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Don't Let Ammonia Catch You in the Cold

Gas Detection Equipment  |   September 18, 2020  |   Dave Wagner

One thing common to almost every segment of the food and beverage industry is cold storage. Whether it is flash freezing in spiral or walk in freezers or simply sustained cold storage for finished products, cold storage units are used throughout the industry. This means one particular gas hazard comes along with them – ammonia (NH3).

Ammonia is the primary refrigerant in the commercial refrigeration equipment found in the food and beverage industry. Ammonia can leak and accumulate in areas around a freezer or cold storage unit and may be found at hazardous levels inside the unit itself.

Ammonia can present three major safety issues:

  1. Contamination of the products in cold storage
  2. Health risks to workers at certain concentrations
  3. Fire or explosion at certain concentrations

If you’re exposed to high concentrations of ammonia, you may notice immediate irritation and burning in your eyes, nose, throat, and respiratory tract. If you inhale high concentrations of ammonia, it could lead to burns to your mouth or nose, lung damage, blindness, or even death. Exposure to a concentration of just 300 PPM is considered to be immediately dangerous to life and health and may cause death within 30 minutes.

The impacts of leaking ammonia go beyond the toxic hazards it presents to workers. In high concentrations, ammonia is extremely combustible, with a lower explosive limit of 15% by volume or 150,000 PPM. While exposure to these concentrations is immediately deadly to humans, ammonia accumulating to these concentrations in unknown areas can present a greater hazard overall. At concentrations above 15%, ammonia combined with a source of ignition will create an explosion or fire that has catastrophic consequences.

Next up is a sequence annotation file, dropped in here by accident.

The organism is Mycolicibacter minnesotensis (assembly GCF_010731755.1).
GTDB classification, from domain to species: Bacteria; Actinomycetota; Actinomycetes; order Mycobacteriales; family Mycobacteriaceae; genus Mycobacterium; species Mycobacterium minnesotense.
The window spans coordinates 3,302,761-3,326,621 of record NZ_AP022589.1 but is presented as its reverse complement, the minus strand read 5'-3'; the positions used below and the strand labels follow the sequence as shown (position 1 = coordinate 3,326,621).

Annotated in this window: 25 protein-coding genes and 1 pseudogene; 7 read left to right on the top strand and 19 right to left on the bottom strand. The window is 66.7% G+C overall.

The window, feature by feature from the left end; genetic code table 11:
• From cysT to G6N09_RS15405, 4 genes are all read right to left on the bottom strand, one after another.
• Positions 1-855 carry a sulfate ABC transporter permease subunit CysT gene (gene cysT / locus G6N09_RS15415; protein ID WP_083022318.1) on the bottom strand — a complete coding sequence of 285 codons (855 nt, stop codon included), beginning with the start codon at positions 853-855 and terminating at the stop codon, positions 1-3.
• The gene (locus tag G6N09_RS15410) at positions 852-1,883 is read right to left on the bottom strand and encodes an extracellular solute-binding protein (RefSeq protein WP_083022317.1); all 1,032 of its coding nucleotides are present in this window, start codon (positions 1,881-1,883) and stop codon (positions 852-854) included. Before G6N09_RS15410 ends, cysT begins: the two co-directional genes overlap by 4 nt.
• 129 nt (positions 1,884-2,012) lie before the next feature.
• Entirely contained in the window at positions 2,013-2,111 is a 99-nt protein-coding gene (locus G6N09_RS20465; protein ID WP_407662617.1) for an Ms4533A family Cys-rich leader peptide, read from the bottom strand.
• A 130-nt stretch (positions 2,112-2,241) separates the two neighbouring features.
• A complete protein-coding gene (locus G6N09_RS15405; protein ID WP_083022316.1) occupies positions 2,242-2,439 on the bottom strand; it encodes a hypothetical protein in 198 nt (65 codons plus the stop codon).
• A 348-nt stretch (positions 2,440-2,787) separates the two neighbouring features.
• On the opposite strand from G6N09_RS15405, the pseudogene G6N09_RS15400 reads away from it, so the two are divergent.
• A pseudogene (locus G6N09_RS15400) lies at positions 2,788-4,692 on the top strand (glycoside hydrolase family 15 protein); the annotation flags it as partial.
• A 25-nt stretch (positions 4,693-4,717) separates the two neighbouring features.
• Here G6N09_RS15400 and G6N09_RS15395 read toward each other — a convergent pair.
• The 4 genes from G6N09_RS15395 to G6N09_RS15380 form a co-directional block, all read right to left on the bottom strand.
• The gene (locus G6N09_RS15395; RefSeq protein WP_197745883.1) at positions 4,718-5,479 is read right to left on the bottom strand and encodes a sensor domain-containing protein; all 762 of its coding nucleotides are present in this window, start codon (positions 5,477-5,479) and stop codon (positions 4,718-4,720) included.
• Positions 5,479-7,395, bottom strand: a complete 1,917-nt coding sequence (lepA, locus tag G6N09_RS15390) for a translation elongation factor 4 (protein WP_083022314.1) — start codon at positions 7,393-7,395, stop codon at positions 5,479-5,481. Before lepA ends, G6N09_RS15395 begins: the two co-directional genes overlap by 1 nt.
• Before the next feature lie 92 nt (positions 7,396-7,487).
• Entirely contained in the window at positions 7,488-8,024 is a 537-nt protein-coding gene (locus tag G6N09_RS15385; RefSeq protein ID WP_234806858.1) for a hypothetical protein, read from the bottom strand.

Whether it is contaminating the product in storage or threatening a worker that may enter a particular unit, it’s critical to your safety that you understand the hazard presented by ammonia and monitor it accordingly. This means using a monitor with an appropriate measuring range for ammonia and combustible gases so you know exactly what precautions to take. Donning an SCBA to keep working when your personal ammonia monitor is over range may not keep you safe at all if ammonia reaches its LEL in the environment. Likewise, if your gas detector is only equipped with a combustible gas sensor, a dangerous level of ammonia may be present without ever registering a blip on the monitor.

Instead, if ammonia concentrations go beyond the range of your personal gas monitor, stop all hot work immediately, get a multi-gas monitor with a combustible gas sensor, and verify that the ammonia concentration is well below the explosive limit and at a level that allows you to continue working safely. 

Don’t be caught out in the cold. Whether your choice for ammonia detection is a single gas monitor like the GasBadge® Pro, or a multi-gas monitor like the Ventis® Pro5, be certain that the unit you have chosen will give you proper protection in your working environment.